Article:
Disability tax credit. A tax credit for the elderly and disabled is available to taxpayers who are 65 and older, providing they meet certain income tests. The same credit, with the same income thresholds, is available to those under 65 who no longer work because of permanent and total disability. To take this credit, the individual must have taxable disability income that is 1) paid under an employer’s accident/health plan or pension plan and 2) included in income as wages (or payments instead of wages) for the time of absence from work because of the disability.

In addition, this disability tax credit is available only if adjusted gross income is less than $17,500 for single filers, heads of household, or qualifying widowers with a dependent child. Nontaxable Social Security and pension income must be no more than $5,000. Married couples filing jointly have thresholds of $20,000 and $5,000, respectively. Those who qualify can calculate the amount of the credit, which can be up to $5,000 ($7,500 on a joint return), on Schedule R, filed with the annual personal income tax return. Again, CPAs can provide valuable help with this computation.

Applying for SSDI

The SSA encourages people to apply for disability benefits online at http://bit.ly/2ndNvlr. Alternatively, applicants can call the agency’s toll-free phone number (800-772-1213) to make an appointment at a local Social Security office to apply in person. Yet another option is to set up a phone interview for the applicant to begin the process. According to the SSA, the initial disability claims interview often takes about one hour.

By making an appointment for a personal or a phone interview, the applicant will receive a “Disability Starter Kit” to help prepare. There actually are two starter kits, one for adults and one for children under age 18; both are available online at http://bit.ly/2n7qinQ.

SSDI applicants have the right to be represented by a “qualified person” of their choice, such as a knowledgeable CPA. It is best to begin walking the individual through the process as soon as possible, because processing an application for disability benefits can take three to five months.

As might be expected, there is a basic “Application For Disability Insurance Benefits” to begin. Online, there are several screens to flip through, but the entire application can be studied at http://bit.ly/2mrbrlm. The SSDI application requires a great deal of personal information but does not require medical reasons for the disability. Nevertheless, the online application can take an hour or longer.

The SSA provides a list of information that applicants must have to move their application along. These include the applicant’s—

  • Social Security number;
  • birth or baptismal certificate;
  • contact information for doctors, caseworkers, hospitals, and clinics that have taken care of the applicant, along with dates of care;
  • names and dosage of current medication;
  • medical records from doctors, therapists, hospitals, clinics, and caseworkers that applicants already have;
  • relevant laboratory and test results;
  • a summary of previous work, including type of work and where it took place;
  • copies of recent W-2 Forms, or for the self-employed, recent federal income tax returns.

In addition, SSDI applicants must fill out other forms. Various documents collect medical information and how it affects the ability to work, while other forms give permission to the doctors, hospitals, and other healthcare professionals who have treated the applicant permission to submit information about her medical condition. One key form is SSA-827, “Authorization to Disclose Information to the Social Security Administration (SSA),” which is used by the SSA and state disability agencies to determine an applicant’s eligibility for benefits.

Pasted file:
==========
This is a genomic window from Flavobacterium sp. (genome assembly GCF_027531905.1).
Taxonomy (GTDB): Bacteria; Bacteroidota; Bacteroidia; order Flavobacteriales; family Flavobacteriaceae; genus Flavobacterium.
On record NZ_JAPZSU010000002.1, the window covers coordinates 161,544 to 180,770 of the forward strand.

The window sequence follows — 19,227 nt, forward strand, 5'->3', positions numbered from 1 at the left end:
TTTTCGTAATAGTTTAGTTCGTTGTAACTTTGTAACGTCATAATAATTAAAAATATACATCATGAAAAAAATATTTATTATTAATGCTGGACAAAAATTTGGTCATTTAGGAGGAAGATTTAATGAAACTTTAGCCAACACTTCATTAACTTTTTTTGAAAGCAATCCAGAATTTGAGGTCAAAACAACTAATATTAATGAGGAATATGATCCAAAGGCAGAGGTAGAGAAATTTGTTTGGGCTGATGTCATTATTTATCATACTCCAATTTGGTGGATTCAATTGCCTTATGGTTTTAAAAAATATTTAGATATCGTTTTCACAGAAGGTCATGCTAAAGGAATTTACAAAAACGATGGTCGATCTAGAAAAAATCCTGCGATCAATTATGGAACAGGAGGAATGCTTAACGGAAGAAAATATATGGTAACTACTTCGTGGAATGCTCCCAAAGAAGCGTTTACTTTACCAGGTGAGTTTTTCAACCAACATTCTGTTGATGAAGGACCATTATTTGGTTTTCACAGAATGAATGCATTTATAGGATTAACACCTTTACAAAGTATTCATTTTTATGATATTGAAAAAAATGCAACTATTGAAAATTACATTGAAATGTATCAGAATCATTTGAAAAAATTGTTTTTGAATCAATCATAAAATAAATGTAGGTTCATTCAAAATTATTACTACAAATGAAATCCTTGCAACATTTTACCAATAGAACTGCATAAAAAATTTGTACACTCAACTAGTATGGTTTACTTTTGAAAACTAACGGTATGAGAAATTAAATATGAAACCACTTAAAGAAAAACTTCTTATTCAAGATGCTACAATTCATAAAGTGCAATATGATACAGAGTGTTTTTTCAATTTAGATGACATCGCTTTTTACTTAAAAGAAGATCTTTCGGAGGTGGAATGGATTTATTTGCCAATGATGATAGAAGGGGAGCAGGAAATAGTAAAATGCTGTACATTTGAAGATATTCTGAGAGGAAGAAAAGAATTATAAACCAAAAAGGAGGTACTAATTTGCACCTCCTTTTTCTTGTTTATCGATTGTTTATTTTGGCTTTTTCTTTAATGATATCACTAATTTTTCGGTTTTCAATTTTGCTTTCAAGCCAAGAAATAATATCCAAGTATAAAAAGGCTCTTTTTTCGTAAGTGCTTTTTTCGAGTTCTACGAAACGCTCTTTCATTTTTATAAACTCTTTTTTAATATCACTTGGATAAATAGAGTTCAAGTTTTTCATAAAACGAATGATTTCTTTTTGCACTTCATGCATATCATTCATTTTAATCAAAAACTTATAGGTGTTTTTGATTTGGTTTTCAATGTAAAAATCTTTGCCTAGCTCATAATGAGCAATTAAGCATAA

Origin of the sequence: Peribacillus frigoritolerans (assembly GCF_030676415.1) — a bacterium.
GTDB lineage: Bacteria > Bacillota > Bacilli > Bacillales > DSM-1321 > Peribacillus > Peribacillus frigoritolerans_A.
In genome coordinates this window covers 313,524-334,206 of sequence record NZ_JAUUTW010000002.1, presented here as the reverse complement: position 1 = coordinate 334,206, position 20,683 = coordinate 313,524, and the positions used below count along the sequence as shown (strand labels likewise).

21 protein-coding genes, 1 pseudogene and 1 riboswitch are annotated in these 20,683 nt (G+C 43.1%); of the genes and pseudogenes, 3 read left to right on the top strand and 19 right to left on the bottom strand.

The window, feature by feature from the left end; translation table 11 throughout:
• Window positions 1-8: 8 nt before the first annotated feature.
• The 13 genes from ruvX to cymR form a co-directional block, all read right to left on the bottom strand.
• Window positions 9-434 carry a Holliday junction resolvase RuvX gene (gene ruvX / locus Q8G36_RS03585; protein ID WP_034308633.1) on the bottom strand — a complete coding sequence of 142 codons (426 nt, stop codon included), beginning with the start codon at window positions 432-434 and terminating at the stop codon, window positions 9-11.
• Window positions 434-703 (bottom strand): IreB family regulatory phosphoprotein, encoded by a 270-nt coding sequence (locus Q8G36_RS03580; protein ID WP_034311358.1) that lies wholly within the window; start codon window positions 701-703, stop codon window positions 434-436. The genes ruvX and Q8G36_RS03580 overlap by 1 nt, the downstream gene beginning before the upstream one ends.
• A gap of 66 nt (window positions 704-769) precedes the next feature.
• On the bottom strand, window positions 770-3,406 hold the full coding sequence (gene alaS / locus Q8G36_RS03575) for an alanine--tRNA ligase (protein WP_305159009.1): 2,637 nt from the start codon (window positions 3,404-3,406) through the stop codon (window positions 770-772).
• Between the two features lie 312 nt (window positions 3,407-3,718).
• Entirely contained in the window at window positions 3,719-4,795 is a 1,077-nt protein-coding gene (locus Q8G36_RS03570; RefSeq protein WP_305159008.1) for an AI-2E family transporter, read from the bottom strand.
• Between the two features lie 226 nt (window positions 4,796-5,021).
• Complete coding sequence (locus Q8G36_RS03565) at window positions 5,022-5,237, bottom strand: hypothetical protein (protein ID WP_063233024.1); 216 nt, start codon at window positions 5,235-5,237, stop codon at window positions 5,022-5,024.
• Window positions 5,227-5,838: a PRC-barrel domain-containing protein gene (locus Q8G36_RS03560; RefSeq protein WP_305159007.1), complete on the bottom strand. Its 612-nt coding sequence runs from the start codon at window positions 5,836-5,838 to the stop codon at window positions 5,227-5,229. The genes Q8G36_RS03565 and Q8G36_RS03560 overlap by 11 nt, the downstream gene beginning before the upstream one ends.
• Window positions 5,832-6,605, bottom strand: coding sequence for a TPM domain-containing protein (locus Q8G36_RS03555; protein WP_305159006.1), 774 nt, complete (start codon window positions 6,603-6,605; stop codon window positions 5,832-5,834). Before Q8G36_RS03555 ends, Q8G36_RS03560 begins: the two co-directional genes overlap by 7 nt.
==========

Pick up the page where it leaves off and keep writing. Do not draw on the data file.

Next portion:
If applications for disability meet the basic requirements, the case will be forwarded to the applicant’s home state disability agency. That agency will check into the applicant’s health and determine if a benefit is warranted. If so, the SSDI program will mail a confirmation letter with the amount of the disability benefit. If the application is not approved, the SSDI letter will explain why and provide details on the appeals process. Publication 05-10041, “The Appeals Process,” is available at http://bit.ly/2mroK4V.

Some reports indicate that approximately 75% of the applications for SSDI are initially rejected. Many are appealed, often through attorneys, and many appeals have been successful. Indeed, some observers believe that SSDI appeals have been too successful, and the federal government has been cracking down. SSDI payments to hundreds of recipients have been suspended, with applicants forced to go through the process again. In addition, some law firms have begun to specialize in this area. CPAs also may be able to help qualified applicants apply for SSDI and, if indicated, appeal any rejections, hopefully without drawing criticism of questionable behavior.

Applying for SSI

A 23-page application for SSI can be found at http://bit.ly/2n7voAH. There is no online application, so the process generally calls for a visit to the local Social Security office. Other documents will be required; the list is similar to that for SSDI applicants, but also includes information on the applicant’s residence; payroll slips, bankbooks, insurance policies, burial fund records, and other information about income and possessions; proof of U.S. citizenship or eligible noncitizen status; and banking records.

SSI applicants who are rejected can appeal the decision. Publication 05-110 08, “Your Right To Question A Decision Made On Your Supplemental Security Income (SSI) Claim,” explains the steps to be taken and can be found at http://bit.ly/2mrqzPj.

Millions of taxpayers may be eligible for SSDI, SSI, or both. CPAs who assist applicants in going through the process may gain the gratitude of existing clients, and possibly find new long-term business.


[ ] Tap health savings accounts to pay unreimbursed costs if available.

[ ] Advise on itemizing for out-of-pocket medical expenses; keep receipts for this purpose.

[ ] Recognize that modifications to a home to accommodate a disability are tax deductible.

[ ] Check on eligibility for disability insurance benefits.

[ ] Check on eligibility for the child and dependent care credit.

[ ] Explore eligibility for SSDI benefits, which are taxable to the same extent as retirement benefits.

[ ] Consider voluntary withholding on benefits by filing Form W-4V.

[ ] Determine whether to take distributions from IRAs or qualified retirement plans, which are penalty free before age 59½ in case of disability.

[ ] Investigate special tax rules for people with disabilities.

Sidney Kess, JD, LLM, CPA is of counsel to Kostelanetz & Fink and a senior consultant to Citrin Cooperman & Co., LLP. He is a member of the NYSSCPA Hall of Fame and was awarded the Society’s Outstanding CPA in Education Award in May 2015. He is also a member of The CPA Journal Editorial Board.
James R. Grimaldi, CPA is a partner at Citrin Cooperman.
James A.J. Revels, CPA is a partner at Citrin Cooperman.